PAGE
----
Piha women seek to overturn finding that they contributed to Iraena Asher's death

The Piha couple criticised for not calling police after taking in a distressed Iraena Asher the night she drowned in 2004 are seeking to have a coroner's findings "quashed".

After an inquest in July, coroner Peter Ryan ruled that Ms Asher's death was accidental. He said that the 25-year-old had most likely walked into the surf, been swept out to sea and drowned.

Mr Ryan said Bobbie Carroll and Julia Woodhouse, and her son Henry, "contributed" to Ms Asher's death.

"[They] were in the best position to assess Iraena's condition that day on a personal level. They were also in the best position to obtain professional intervention for Iraena ... I consider their decision not to contact police was a factor in Iraena's death."


Ms Carroll said it was too soon to discuss the case in detail.

But she was looking forward to the "eight-year nightmare coming to a fair and accurate conclusion at some stage in the near future".

Her lawyer, Garth Gallaway, said the claim for judicial review "was seeking to have the findings that Julia, Bobbie and Henry contributed to Iraena's death quashed".

"The basis for the proceeding is that they allege a breach of natural justice," he said. "They were not told that the police would be critical of them. The police officer who gave evidence said he believed that they contributed to Iraena's death - they had no notice of this, no opportunity to question the police and make submissions on this point.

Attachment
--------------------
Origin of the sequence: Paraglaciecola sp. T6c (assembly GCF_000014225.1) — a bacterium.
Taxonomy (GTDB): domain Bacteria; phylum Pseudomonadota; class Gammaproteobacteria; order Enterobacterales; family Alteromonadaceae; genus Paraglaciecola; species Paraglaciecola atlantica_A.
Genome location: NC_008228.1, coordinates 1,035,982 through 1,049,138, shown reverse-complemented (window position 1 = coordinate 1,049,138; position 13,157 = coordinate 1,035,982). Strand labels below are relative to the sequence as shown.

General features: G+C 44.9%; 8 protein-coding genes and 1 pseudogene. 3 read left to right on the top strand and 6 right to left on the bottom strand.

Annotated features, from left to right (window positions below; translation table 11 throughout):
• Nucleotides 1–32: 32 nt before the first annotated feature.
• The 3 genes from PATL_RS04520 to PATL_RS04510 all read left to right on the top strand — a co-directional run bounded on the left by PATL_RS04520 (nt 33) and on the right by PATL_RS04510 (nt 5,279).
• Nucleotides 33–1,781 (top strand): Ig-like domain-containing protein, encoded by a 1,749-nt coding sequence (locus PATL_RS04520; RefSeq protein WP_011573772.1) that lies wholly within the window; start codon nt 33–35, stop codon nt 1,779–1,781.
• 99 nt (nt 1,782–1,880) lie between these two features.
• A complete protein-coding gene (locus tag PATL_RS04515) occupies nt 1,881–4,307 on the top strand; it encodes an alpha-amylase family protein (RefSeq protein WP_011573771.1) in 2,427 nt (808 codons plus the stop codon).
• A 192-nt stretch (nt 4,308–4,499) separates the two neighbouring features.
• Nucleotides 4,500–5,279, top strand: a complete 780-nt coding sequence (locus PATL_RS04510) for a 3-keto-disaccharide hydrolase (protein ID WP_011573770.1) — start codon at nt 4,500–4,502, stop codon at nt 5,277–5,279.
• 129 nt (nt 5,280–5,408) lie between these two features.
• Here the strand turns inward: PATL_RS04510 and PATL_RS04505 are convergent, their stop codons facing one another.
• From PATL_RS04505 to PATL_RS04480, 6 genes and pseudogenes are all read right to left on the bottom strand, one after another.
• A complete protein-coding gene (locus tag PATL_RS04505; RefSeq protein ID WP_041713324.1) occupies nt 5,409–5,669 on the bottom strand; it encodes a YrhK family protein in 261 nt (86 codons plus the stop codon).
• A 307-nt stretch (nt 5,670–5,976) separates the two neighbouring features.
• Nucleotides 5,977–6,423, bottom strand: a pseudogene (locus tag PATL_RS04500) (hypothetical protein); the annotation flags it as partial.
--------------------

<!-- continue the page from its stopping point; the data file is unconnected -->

"It is also alleged that the coroner failed to give notice to Julia, Bobbie and Henry that he would make adverse comment against them. Where a coroner makes adverse comment, he or she is required to advise a party and seek comment before making such a comment."

After the claim was filed, the police asked the court if they could be joined as a respondent or second defendant - meaning they are on the side of the coroner. A hearing date will be set after all parties have had a chance to submit claim and defence information. A hearing is unlikely until next year.

Ms Woodhouse and her son were driving home when they found Ms Asher wandering in her underwear, scared and confused. They took her to their home and, with Ms Carroll, spent four hours comforting her.

They said they twice discussed calling the police. Each time Ms Asher became agitated and begged them not to; she said she had called the police already but they were not interested.

The couple considered their options and decided that keeping the young woman safe and warm inside was better than having her bolt into the cold stormy night - which they thought was bound to happen if they called 111.

They were not expecting Mr Ryan to deliver such a critical finding at the inquest and were angry that he did not direct any blame at other people who had seen Ms Asher behaving strangely that night.

A Ministry of Justice spokesman said Mr Ryan would not comment. Police also declined to speak about the case.